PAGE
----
Posts

Senior M.Div. student Ruth Estell may be what’s called an “old soul,” but don’t be fooled by her mild manner.

Born to RCA missionary parents and raised in Taiwan, Ruth came to the States to earn her undergrad and graduate degrees from Wheaton College, and then returned to China to teach English.

Ruth with children from the group home in Taiwan

After ten years, she heard about an opportunity to work and live in a home for children and adults with disabilities in Taiwan. She jumped at the chance to do more ministry and Bible teaching.

In Taiwan, Ruth volunteered to teach an English Bible study in a men’s maximum security prison—with no guards in the room.

“At first I wasn’t so sure,” she admits, “but I ended up loving it. The men were very respectful and appreciated that I was willing to come there.”

She saw God at work, even witnessing some men get baptized and grow in their faith.

Ruth planned to take over for the director of the group home in Taiwan, but after a year and a half, the woman grew inexplicably hostile toward her.

Ruth started to believe the negative things her teammate was saying about her, and for the first time in her life, she doubted if God really loved her. She found herself in a downward spiral emotionally, spiritually, and physically. After praying about what to do, she knew she had to leave the mission field.

She returned to the U.S. to live with her mother, who had retired to Zeeland, MI. Their family had spent many summers on furlough in the RCA mission houses in Holland, so Ruth knew a lot of people in the West Michigan area.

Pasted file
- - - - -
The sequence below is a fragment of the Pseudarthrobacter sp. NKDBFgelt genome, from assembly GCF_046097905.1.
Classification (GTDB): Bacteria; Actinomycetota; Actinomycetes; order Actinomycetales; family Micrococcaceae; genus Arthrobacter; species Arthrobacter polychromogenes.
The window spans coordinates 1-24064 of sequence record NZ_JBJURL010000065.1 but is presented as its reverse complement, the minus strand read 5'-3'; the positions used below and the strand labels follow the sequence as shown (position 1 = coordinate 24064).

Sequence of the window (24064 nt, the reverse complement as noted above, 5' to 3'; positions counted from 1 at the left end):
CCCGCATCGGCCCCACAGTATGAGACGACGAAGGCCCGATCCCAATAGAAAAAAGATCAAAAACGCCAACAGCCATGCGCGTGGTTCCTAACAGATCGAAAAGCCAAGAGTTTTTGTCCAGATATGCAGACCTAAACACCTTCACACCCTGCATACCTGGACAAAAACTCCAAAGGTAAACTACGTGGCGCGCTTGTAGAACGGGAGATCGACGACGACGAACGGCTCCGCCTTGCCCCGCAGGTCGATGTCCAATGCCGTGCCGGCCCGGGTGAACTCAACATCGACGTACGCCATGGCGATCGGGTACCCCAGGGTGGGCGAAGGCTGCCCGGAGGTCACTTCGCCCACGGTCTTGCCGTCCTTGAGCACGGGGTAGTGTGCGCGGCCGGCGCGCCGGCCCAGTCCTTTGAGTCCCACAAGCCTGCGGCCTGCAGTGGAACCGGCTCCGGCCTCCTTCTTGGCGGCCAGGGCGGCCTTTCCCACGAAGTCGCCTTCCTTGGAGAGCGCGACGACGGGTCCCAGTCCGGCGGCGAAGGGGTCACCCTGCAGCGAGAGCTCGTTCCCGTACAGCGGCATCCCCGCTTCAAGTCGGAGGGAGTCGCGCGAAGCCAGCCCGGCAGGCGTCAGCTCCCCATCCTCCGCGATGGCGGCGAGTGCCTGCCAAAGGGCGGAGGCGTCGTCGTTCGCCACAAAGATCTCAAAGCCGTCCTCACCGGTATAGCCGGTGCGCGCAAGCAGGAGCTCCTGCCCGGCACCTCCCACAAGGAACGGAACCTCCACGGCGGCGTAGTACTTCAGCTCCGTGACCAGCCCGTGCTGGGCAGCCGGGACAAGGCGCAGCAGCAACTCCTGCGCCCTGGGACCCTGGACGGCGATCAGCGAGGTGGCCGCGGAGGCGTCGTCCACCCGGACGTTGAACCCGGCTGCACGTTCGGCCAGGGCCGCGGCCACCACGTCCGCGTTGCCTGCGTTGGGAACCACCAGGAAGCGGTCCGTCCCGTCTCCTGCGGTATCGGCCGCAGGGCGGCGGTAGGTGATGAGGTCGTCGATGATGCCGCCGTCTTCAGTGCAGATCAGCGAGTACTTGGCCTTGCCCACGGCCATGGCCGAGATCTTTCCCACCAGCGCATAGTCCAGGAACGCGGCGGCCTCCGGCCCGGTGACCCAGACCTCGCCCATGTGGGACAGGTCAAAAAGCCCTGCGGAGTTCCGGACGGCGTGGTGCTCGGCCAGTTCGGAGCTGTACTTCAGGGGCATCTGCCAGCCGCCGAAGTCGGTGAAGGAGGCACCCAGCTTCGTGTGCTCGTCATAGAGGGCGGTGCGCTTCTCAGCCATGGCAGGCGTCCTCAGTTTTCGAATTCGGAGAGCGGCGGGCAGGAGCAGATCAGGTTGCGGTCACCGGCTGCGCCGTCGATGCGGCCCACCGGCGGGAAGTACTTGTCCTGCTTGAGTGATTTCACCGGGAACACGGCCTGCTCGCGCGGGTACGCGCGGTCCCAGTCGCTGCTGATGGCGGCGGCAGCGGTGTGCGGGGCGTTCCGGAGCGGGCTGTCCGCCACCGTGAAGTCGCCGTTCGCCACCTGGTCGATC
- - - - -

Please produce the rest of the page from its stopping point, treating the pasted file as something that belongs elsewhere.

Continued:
“When I came back, I thought I was done serving God forever,” Ruth admits.“I would have been content to do whatever just to pay the bills.”

However, many people who knew her story were praying for her, and many reached out with love and support. Some shared their own stories of being hurt by brothers and sisters in the church.

A lot of healing took place, and Ruth realized that she still had a deep desire to serve God in her work. As she began to feel a call to chaplaincy, she knew she would need a Master of Divinity, and that led her to Western Theological Seminary.

Two and a half years later, Ruth is on track to graduate this May. She hopes to work as a chaplain in a retirement home or hospital.

“I am a third culture kid,” she says, “and Chinese culture respects the elderly, so perhaps that infiltrated my heart. I love the elderly.”